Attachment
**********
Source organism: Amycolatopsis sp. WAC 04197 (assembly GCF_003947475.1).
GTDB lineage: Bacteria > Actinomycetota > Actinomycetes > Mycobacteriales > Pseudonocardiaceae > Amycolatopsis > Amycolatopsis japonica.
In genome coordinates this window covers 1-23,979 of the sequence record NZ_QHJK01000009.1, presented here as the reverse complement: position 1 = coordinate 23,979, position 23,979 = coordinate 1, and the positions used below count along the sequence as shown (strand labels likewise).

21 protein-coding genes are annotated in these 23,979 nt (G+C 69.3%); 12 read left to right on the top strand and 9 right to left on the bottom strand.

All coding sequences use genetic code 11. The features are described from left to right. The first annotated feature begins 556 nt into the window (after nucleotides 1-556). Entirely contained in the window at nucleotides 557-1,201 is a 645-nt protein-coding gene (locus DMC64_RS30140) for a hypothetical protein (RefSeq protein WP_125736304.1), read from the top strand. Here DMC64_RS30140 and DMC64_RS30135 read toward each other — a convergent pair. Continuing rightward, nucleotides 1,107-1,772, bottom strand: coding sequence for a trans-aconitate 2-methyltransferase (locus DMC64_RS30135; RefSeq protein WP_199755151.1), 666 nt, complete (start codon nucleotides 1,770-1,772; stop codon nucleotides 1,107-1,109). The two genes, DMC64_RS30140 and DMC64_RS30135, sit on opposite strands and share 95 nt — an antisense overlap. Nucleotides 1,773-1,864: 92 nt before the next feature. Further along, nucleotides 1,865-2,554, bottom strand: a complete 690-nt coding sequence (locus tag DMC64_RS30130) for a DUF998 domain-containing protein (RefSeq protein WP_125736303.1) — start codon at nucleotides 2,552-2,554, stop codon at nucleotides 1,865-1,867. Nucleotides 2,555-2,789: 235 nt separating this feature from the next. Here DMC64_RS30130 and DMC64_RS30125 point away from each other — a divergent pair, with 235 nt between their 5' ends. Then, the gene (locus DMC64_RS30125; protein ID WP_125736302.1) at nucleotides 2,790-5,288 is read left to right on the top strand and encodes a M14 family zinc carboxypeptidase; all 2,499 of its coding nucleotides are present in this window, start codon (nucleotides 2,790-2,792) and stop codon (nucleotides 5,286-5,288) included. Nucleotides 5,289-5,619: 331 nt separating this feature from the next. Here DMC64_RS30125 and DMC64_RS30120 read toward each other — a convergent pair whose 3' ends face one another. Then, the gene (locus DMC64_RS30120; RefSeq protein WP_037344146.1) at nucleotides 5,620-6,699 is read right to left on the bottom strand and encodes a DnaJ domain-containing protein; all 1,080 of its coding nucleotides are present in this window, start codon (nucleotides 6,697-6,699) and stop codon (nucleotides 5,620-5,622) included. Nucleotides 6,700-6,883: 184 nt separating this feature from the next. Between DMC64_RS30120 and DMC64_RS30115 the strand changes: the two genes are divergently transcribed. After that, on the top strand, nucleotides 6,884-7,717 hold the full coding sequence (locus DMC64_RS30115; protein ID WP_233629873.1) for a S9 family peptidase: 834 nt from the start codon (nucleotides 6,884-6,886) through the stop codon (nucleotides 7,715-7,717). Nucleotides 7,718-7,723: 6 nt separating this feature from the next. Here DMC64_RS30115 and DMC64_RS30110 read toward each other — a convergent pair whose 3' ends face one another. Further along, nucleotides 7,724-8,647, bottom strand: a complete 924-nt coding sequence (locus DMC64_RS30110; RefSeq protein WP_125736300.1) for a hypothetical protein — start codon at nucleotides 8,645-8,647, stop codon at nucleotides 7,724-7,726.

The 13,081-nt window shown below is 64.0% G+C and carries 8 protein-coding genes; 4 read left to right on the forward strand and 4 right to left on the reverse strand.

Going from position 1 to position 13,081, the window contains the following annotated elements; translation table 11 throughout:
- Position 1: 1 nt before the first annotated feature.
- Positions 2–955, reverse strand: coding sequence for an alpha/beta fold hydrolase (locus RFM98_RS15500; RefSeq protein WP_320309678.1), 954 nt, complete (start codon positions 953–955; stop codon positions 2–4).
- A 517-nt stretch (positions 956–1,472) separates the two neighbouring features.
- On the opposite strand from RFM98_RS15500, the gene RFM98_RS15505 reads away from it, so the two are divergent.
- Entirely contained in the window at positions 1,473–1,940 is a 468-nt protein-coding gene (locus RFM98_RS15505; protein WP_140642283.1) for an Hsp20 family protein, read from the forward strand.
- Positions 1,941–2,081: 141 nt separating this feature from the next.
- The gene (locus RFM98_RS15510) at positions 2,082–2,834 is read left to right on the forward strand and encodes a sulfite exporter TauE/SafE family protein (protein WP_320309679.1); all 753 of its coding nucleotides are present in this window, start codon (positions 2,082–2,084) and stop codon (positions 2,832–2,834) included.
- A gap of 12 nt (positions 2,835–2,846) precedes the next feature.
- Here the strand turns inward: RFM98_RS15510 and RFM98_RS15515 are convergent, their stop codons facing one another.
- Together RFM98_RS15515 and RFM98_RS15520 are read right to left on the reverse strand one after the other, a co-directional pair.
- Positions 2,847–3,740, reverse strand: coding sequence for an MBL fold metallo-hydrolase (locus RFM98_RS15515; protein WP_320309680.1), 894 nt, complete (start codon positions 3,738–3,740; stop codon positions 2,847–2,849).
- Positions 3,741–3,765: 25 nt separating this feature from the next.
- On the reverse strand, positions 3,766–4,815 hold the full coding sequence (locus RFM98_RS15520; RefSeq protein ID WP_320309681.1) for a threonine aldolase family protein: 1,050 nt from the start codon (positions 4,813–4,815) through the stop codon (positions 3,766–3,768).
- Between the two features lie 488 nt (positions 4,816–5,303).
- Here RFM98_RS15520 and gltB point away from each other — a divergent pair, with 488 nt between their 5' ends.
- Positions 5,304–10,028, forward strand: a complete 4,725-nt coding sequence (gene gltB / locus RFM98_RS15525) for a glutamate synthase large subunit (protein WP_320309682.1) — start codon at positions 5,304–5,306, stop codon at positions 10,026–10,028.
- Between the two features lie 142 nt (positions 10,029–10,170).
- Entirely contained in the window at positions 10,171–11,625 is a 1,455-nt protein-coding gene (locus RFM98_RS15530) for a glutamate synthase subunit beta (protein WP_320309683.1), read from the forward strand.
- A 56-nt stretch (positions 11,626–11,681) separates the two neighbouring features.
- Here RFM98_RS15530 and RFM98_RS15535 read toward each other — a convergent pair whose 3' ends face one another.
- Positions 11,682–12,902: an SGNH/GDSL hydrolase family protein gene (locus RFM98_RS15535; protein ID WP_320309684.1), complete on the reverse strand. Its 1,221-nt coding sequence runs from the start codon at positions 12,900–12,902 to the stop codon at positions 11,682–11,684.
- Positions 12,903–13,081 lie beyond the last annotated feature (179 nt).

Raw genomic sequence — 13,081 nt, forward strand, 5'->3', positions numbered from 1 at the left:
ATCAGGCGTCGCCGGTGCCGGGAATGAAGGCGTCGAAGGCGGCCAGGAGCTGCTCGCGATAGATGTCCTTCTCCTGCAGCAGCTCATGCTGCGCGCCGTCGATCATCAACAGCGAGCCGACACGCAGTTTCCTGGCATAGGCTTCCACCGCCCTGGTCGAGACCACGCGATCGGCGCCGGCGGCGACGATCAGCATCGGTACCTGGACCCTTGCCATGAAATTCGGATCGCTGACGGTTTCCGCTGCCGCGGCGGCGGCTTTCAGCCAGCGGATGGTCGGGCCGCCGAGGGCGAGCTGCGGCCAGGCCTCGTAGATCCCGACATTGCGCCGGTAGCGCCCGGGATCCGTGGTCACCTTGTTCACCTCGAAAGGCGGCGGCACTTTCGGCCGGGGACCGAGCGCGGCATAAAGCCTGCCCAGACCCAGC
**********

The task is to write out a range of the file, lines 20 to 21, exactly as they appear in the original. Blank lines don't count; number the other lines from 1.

- On the reverse strand, positions 3,766–4,815 hold the full coding sequence (locus RFM98_RS15520; RefSeq protein ID WP_320309681.1) for a threonine aldolase family protein: 1,050 nt from the start codon (positions 4,813–4,815) through the stop codon (positions 3,766–3,768).
- Between the two features lie 488 nt (positions 4,816–5,303).